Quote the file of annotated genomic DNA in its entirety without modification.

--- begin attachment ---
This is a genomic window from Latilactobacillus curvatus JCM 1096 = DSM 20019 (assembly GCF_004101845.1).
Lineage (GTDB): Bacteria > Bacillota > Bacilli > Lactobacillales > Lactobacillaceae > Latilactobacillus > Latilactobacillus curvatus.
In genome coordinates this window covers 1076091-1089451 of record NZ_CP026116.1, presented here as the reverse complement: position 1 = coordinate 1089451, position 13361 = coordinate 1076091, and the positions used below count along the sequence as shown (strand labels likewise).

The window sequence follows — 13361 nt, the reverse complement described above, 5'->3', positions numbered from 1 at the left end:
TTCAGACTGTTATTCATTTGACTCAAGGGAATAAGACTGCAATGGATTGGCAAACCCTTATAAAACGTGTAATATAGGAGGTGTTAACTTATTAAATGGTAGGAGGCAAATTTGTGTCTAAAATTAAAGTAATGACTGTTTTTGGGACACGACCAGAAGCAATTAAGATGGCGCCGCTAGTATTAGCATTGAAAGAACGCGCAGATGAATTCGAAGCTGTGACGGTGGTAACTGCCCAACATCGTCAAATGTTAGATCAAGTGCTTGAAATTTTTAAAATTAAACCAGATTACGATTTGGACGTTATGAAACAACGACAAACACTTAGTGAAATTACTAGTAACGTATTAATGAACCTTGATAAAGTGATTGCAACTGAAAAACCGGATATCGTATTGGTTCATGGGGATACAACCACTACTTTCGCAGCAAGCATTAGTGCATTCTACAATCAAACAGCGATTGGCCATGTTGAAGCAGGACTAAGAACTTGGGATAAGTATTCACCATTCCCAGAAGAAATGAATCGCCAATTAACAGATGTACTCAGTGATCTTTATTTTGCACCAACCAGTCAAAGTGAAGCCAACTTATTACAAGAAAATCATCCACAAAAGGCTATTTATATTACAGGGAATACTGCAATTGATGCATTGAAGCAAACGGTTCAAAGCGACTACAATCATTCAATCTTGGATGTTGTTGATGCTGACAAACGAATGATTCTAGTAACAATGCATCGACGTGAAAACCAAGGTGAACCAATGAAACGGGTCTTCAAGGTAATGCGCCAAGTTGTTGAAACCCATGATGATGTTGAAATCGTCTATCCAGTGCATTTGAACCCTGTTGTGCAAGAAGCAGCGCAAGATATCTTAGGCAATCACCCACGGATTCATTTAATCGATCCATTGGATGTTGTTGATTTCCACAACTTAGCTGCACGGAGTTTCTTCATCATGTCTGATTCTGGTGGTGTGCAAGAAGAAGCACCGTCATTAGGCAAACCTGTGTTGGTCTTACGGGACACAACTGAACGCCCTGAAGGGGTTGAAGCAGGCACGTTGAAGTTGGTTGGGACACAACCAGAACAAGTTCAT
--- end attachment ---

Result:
This is a genomic window from Latilactobacillus curvatus JCM 1096 = DSM 20019 (assembly GCF_004101845.1).
Lineage (GTDB): Bacteria > Bacillota > Bacilli > Lactobacillales > Lactobacillaceae > Latilactobacillus > Latilactobacillus curvatus.
In genome coordinates this window covers 1076091-1089451 of record NZ_CP026116.1, presented here as the reverse complement: position 1 = coordinate 1089451, position 13361 = coordinate 1076091, and the positions used below count along the sequence as shown (strand labels likewise).

The window sequence follows — 13361 nt, the reverse complement described above, 5'->3', positions numbered from 1 at the left end:
TTCAGACTGTTATTCATTTGACTCAAGGGAATAAGACTGCAATGGATTGGCAAACCCTTATAAAACGTGTAATATAGGAGGTGTTAACTTATTAAATGGTAGGAGGCAAATTTGTGTCTAAAATTAAAGTAATGACTGTTTTTGGGACACGACCAGAAGCAATTAAGATGGCGCCGCTAGTATTAGCATTGAAAGAACGCGCAGATGAATTCGAAGCTGTGACGGTGGTAACTGCCCAACATCGTCAAATGTTAGATCAAGTGCTTGAAATTTTTAAAATTAAACCAGATTACGATTTGGACGTTATGAAACAACGACAAACACTTAGTGAAATTACTAGTAACGTATTAATGAACCTTGATAAAGTGATTGCAACTGAAAAACCGGATATCGTATTGGTTCATGGGGATACAACCACTACTTTCGCAGCAAGCATTAGTGCATTCTACAATCAAACAGCGATTGGCCATGTTGAAGCAGGACTAAGAACTTGGGATAAGTATTCACCATTCCCAGAAGAAATGAATCGCCAATTAACAGATGTACTCAGTGATCTTTATTTTGCACCAACCAGTCAAAGTGAAGCCAACTTATTACAAGAAAATCATCCACAAAAGGCTATTTATATTACAGGGAATACTGCAATTGATGCATTGAAGCAAACGGTTCAAAGCGACTACAATCATTCAATCTTGGATGTTGTTGATGCTGACAAACGAATGATTCTAGTAACAATGCATCGACGTGAAAACCAAGGTGAACCAATGAAACGGGTCTTCAAGGTAATGCGCCAAGTTGTTGAAACCCATGATGATGTTGAAATCGTCTATCCAGTGCATTTGAACCCTGTTGTGCAAGAAGCAGCGCAAGATATCTTAGGCAATCACCCACGGATTCATTTAATCGATCCATTGGATGTTGTTGATTTCCACAACTTAGCTGCACGGAGTTTCTTCATCATGTCTGATTCTGGTGGTGTGCAAGAAGAAGCACCGTCATTAGGCAAACCTGTGTTGGTCTTACGGGACACAACTGAACGCCCTGAAGGGGTTGAAGCAGGCACGTTGAAGTTGGTTGGGACACAACCAGAACAAGTTCAT